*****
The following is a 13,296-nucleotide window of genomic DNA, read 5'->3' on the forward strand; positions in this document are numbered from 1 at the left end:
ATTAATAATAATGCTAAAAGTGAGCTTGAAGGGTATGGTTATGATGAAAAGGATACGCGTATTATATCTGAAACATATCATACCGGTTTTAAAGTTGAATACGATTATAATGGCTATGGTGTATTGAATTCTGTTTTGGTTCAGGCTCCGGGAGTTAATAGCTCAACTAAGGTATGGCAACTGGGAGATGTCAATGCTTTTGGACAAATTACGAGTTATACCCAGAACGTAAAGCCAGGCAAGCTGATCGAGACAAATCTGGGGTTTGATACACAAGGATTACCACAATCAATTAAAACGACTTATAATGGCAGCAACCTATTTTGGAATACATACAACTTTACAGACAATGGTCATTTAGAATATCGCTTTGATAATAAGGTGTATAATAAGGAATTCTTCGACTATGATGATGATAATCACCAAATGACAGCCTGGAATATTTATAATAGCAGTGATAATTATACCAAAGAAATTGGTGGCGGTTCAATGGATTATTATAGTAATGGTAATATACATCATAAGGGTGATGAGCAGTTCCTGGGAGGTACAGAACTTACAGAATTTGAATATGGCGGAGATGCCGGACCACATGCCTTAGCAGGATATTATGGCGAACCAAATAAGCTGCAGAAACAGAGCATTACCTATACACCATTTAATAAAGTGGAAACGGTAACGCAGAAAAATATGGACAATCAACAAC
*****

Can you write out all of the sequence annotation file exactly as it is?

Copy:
The following is a 13,296-nucleotide window of genomic DNA, read 5'->3' on the forward strand; positions in this document are numbered from 1 at the left end:
ATTAATAATAATGCTAAAAGTGAGCTTGAAGGGTATGGTTATGATGAAAAGGATACGCGTATTATATCTGAAACATATCATACCGGTTTTAAAGTTGAATACGATTATAATGGCTATGGTGTATTGAATTCTGTTTTGGTTCAGGCTCCGGGAGTTAATAGCTCAACTAAGGTATGGCAACTGGGAGATGTCAATGCTTTTGGACAAATTACGAGTTATACCCAGAACGTAAAGCCAGGCAAGCTGATCGAGACAAATCTGGGGTTTGATACACAAGGATTACCACAATCAATTAAAACGACTTATAATGGCAGCAACCTATTTTGGAATACATACAACTTTACAGACAATGGTCATTTAGAATATCGCTTTGATAATAAGGTGTATAATAAGGAATTCTTCGACTATGATGATGATAATCACCAAATGACAGCCTGGAATATTTATAATAGCAGTGATAATTATACCAAAGAAATTGGTGGCGGTTCAATGGATTATTATAGTAATGGTAATATACATCATAAGGGTGATGAGCAGTTCCTGGGAGGTACAGAACTTACAGAATTTGAATATGGCGGAGATGCCGGACCACATGCCTTAGCAGGATATTATGGCGAACCAAATAAGCTGCAGAAACAGAGCATTACCTATACACCATTTAATAAAGTGGAAACGGTAACGCAGAAAAATATGGACAATCAACAAC